By the fifth edition, "melancholy" gets upgraded with a capital M, (23) a general spirit abroad. No isolated, diseased, or hysteric female sensibility, it is "the poet's" perception. Veils, grey mists, dim waves, breathing autumnal woods, and native spirits: these are Graveyard-Poetry schoolings, only incidentally gendered. When Smith's sonnet-poet invites us "Here, by his native stream, at such an hour" to "hear" Otway's "deep sighs swell the sadden'd wind," it matters that the origin of the sighs are Pity's, there to be audited by an Otway or by a Smith. The flow from "Strange sounds are heard" to the scene Here marks out a liberal poetic tradition: "And hear his deep sighs." The shadowy auditorium of Melancholy (here and hear), Smith proposes, is not gender-gated; it is open admission to the "pensive visionary mind"--and so, a way for a woman to be credentialed as a poet.

Wordsworth heard the call of Elegiac Sonnets (1784) as a fourteen-year-old schoolboy, and subscribed as a Cambridge undergraduate to the fifth edition (1789), an era he recalls in The Prelude in a soft but knowing parody of Smith-forged language:
   A melancholy from humours of the blood
   In part, and partly taken up, that lov'd
   A pensive sky, sad days, and piping winds,
   The twilight more than dawn, Autumn than Spring,
   A treasured and luxurious gloom ...


The "sweet" habit that liked "To feed a Poet's tender melancholy / And fond conceit of sadness" (6:375-78), Wordsworth freely admits, is lite and food for future years, a Poet's training table.

Smith's Elegiac Sonnets succeeded not just through this Poet-franchise but also from a validation by experience--with such effect that a reviewer for The Gentleman's Magazine could "hope that the misfortunes she so often hints at, are all imaginary"; if these were "real," it would be with a "diminished pleasure" that one could peruse "her very tender and exquisite effusions." (24) Yet Smith insisted on "real," and real in a woman's fortunes. Her melancholy was not "imaginary"; it was the voice of an intelligent, cultured woman, forced early into marriage to a spendthrift sot, who financially ruined and serially impregnated her, and left her to write ceaselessly, to sustain herself and her many children. (25) In a preface to the sixth edition (1792), she recounts a conversation with a friend who hoped she might write "in a more cheerful style." She replied, "Alas! . . . can the effect cease, while the cause remains?" When "I first struck the chords of the melancholy lyre" (she takes pains to say) it was "unaffected sorrows drew them forth ... And I have unfortunately no reason yet, though nine years have since elapsed, to change my tone." (26) All italics are hers. Melancholy is the authentic voice, and effect, of social causes and grievances.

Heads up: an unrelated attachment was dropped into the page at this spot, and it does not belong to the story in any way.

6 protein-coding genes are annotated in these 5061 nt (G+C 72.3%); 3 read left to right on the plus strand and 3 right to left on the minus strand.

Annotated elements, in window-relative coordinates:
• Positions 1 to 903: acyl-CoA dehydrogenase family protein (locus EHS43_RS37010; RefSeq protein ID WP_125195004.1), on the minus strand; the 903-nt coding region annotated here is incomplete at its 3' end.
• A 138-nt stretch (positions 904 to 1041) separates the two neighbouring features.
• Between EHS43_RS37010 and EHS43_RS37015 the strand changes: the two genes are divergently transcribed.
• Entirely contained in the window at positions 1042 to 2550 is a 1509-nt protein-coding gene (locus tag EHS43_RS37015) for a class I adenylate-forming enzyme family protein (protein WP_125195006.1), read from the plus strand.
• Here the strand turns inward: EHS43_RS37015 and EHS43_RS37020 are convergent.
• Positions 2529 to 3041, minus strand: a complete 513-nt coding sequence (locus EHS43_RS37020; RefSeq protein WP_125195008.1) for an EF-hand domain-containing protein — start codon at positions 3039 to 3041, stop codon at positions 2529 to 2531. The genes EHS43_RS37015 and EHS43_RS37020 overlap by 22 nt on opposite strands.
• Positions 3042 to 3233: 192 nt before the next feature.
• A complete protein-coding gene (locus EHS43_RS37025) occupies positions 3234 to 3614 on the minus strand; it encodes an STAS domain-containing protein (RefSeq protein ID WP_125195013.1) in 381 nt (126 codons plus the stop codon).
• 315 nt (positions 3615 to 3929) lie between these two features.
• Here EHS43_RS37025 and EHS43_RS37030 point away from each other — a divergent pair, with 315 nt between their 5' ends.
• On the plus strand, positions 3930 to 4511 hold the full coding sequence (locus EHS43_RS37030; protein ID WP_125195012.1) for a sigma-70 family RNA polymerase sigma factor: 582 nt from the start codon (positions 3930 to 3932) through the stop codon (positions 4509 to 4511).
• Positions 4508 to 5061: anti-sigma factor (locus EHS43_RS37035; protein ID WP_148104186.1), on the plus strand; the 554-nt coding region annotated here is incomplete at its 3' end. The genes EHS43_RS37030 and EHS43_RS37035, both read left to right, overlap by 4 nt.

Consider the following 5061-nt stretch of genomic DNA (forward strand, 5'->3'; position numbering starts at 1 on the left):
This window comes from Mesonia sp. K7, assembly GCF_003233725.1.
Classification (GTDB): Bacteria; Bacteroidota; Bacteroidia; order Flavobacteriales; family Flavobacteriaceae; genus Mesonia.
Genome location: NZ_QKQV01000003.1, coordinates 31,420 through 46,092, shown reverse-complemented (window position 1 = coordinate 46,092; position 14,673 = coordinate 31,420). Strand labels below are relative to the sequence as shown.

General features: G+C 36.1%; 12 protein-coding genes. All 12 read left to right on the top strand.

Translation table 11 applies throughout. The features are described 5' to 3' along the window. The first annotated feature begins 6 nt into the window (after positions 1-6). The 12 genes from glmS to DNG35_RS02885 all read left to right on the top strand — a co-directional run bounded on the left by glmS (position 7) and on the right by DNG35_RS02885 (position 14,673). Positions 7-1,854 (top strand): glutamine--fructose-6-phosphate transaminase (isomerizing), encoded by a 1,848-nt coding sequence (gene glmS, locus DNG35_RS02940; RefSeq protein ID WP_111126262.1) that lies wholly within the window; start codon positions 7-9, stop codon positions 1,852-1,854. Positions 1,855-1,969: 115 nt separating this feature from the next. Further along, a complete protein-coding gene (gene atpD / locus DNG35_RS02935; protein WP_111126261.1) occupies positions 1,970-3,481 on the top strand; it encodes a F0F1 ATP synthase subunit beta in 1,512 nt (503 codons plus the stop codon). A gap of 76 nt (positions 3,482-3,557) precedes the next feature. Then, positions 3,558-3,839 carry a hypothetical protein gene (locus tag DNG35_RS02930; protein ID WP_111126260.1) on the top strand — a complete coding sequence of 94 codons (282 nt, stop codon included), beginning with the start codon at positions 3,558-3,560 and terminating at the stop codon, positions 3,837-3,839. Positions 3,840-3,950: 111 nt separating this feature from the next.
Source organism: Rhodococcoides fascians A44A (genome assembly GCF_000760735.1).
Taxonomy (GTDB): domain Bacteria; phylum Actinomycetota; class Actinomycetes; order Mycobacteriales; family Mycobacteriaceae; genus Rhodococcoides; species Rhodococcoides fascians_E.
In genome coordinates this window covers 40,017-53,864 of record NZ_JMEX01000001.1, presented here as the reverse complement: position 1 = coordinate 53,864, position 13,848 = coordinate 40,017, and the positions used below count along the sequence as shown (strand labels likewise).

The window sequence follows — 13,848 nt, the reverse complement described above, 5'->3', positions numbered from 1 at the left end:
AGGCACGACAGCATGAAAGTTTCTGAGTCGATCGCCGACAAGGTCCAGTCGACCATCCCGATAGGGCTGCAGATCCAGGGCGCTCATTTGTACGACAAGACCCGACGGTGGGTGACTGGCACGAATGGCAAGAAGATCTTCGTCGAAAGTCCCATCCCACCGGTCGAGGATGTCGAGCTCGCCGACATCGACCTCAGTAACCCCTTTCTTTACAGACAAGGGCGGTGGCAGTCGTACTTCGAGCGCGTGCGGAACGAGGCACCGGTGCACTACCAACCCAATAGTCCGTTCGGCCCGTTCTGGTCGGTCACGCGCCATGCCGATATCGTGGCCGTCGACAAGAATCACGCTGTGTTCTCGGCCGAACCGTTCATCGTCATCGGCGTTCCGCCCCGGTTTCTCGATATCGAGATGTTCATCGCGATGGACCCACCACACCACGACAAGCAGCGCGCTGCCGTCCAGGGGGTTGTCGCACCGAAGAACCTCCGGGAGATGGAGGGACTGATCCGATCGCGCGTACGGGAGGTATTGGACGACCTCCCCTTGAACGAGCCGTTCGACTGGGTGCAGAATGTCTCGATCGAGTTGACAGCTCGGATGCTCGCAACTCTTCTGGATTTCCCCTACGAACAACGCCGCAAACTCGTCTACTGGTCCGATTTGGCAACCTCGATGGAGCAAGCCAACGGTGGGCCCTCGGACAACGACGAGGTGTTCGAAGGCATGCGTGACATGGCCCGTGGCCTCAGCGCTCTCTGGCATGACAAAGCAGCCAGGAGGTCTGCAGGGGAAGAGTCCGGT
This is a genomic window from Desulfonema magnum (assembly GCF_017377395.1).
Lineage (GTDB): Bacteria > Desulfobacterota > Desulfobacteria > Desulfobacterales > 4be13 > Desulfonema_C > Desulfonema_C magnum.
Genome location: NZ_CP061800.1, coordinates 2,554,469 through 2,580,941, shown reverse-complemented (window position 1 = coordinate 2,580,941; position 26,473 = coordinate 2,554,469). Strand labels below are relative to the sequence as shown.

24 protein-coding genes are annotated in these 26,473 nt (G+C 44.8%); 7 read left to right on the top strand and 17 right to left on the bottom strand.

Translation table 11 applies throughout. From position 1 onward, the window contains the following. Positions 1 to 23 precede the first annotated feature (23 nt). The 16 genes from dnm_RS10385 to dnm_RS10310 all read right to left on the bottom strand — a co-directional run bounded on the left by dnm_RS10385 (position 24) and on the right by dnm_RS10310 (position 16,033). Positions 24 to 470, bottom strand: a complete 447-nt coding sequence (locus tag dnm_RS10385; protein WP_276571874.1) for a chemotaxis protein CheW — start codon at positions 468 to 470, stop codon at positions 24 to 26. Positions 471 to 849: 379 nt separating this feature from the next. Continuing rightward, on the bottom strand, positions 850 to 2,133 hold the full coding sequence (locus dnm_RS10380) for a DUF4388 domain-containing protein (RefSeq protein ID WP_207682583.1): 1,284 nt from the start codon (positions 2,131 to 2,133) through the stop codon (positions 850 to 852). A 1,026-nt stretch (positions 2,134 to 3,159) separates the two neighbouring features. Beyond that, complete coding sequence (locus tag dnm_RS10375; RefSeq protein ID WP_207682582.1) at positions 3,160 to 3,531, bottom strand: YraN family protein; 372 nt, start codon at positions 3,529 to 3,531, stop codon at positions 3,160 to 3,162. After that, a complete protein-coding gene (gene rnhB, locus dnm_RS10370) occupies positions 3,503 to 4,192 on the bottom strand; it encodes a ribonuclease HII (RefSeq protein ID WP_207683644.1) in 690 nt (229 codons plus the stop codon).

Absent legal remedy or political remediation, melancholy was the available channel for female communication--even better if men overheard. Writing an essay in 1810 titled "The Origin and Progress of Novel-Writing," Anna Barbauld asked, "Why is it that women ... are apt to give a melancholy tinge to their compositions?" (27) She answered by turning the question to a rhetorical harangue:
   Is it that they suffer more, and have fewer resources against
   melancholy? Is it that men, mixing at large in society, have a
   brisker flow of
   ideas, and, seeing a greater variety of characters, introduce more
   of the business and pleasures of life into their productions? ...
   Is it that women nurse those feelings in secrecy and silence, and
   diversify the expression of them with endless shades
   of sentiment ...? (42)

There are several iterations of the question, all marking a circular sociology: women write with a melancholy tinge because they are melancholy, and they are melancholy because in "society" they are "women."

At this intersection, in this circulation, is Felicia Hemans, at once the celebrated poetess of hearth and home and "The Queen of Melancholy" (so she was dubbed in numerous Victorian anthologies). In publications from 1812 into the 1830s, Hemans's genius was her bending the cultural ideal of "feminine" into dark contradictions. Nineteenth-century monitors wanted to read her melancholy tinge as peculiar to her, or at least containable as a "feminine" hallmark that could be transvalued into patient suffering, a pattern female heroinism. Yet Hemans's friend Henry Chorley, even as he allowed that the poetry was "often deeply melancholy" in its devotion to "the farewells and regrets of life," could read the cultural grain of "finer natures broken in pieces by contact with a mercenary and scornful world." (28) In 1825 Hemans heard another friend's plea that she temper her habitual "choice of melancholy subjects," her "dwelling on what was painful and depressing," by "giving more consolatory views of the ways of Providence, thus infusing comfort and cheer into the bosoms of her readers, in a spirit of Christian philosophy. " (29) At such requests, Charlotte Smith could only sigh in exasperation. Hemans obliged with Our Daily Paths, getting off a few game stanzas about the beauty abiding even in the dark paths.